Tuesday, July 14, 2009

14 July: A Sad Day for All Monarchists

Today is a dark day for monarchists, royalists, traditionalists, anyone who is religious, anyone with an ounce of decency, dignity and a respect for the sacred. It is the national holiday of the French Republic; Bastille Day. It was on this day in 1789 that Parisian mobs stormed the prison-fortress, the Bastille, freed the prisoners, killed guards, beat the governor half to death, cut his head off and put it on a pike. It came to be seen as the first violent strike of the horrific French Revolution. First, however, there are, as with many things involving the French Revolution, some myths that need to be constantly opposed. Despite what is widely believed the Bastille was not some horrible chamber of tortures. It looked rough and imposing from the outside, but it was not that bad. Furthermore, it was hardly being used. All the revolutionary mob did in storming the Bastille was to kill some innocent men such as the guards and governor and liberate a mere handful of petty criminals and some lunatics. Such was the "glorious" start of the Revolution.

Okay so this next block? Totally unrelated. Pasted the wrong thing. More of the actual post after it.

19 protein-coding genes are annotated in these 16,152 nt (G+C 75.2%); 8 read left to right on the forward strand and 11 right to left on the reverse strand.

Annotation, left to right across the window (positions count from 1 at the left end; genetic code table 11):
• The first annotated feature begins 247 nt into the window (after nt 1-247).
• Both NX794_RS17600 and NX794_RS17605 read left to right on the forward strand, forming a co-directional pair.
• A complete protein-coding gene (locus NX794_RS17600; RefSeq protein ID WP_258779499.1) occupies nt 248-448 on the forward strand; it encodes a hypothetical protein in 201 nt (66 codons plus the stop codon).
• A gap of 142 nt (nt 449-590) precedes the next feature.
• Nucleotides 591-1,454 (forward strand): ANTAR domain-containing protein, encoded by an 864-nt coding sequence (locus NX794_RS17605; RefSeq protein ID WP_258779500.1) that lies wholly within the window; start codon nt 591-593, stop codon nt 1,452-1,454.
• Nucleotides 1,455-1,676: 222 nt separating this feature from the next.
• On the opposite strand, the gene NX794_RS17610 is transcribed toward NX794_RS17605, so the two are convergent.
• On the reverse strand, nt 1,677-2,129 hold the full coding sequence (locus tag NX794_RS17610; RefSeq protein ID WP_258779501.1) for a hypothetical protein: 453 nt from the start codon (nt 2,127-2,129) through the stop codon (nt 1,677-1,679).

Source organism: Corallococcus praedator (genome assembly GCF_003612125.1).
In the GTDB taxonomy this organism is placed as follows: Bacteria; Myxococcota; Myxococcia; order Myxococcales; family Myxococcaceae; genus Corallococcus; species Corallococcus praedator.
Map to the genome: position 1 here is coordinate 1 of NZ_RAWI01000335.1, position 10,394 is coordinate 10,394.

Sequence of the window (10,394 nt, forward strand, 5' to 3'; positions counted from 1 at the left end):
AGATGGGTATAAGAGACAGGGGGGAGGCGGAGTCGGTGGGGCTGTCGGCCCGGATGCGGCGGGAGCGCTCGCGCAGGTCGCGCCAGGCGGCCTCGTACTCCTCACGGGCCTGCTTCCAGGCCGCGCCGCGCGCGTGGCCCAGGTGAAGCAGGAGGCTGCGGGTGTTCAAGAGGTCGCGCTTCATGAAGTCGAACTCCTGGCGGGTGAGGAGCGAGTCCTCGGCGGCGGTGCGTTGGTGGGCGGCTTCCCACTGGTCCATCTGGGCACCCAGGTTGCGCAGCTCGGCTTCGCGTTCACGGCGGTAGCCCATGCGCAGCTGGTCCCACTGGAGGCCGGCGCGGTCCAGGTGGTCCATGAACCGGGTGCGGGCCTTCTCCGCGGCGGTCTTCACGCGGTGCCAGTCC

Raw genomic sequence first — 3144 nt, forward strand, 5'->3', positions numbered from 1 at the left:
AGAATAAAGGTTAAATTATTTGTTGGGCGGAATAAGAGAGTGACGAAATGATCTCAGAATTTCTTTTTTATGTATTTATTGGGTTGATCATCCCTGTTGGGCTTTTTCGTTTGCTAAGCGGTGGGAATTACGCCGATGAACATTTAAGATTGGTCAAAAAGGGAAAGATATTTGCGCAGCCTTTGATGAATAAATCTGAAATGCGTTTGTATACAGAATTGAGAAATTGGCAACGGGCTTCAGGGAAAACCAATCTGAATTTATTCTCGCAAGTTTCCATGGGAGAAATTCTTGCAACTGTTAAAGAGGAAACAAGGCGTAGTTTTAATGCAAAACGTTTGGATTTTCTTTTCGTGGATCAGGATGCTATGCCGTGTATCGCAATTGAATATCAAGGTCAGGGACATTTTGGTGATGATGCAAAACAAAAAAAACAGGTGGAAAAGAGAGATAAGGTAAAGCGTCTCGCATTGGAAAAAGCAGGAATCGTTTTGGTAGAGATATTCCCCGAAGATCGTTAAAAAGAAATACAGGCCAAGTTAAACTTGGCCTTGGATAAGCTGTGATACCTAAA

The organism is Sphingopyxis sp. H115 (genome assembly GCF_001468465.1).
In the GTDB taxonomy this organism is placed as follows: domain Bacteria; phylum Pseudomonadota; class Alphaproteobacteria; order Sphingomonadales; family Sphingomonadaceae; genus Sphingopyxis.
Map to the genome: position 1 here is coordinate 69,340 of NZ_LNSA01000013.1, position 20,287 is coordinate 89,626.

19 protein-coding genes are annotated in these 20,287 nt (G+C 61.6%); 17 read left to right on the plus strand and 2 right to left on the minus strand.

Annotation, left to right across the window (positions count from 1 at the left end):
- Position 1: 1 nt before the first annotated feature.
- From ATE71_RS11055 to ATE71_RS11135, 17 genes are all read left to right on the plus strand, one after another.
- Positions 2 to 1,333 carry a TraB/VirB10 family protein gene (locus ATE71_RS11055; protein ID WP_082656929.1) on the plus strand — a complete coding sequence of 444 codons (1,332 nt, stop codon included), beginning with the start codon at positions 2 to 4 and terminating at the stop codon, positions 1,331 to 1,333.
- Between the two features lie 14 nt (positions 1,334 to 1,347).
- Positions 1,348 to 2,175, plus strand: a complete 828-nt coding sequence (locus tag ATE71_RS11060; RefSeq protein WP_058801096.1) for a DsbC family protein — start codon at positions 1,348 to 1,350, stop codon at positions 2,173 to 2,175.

Ever since Bastille Day has been used to celebrate the French Revolution and the first step on the road to the destruction of the Ancien Regime. It is no overstatement to say that this was a calamity for all of Europe and even for the entire world. The French were the first to suffer but they were certainly not the last. First of course there was the revolution itself, the regicide of the King and Queen, the horrible, slow death of the poor, little Dauphin and the Reign of Terror in which tens of thousands of people had their heads cut off. Also remember that this was not directed only at the aristocrats, it was the common people who suffered the most. It began with the persecution of the nobility but many of them fled or even joined the Revolution and the majority who were killed were ordinary people swept up in the bloodlust. In the wars that followed the Old Order of Europe was shaken to its very foundations, the Holy Roman Empire fell and Christendom would never be the same again.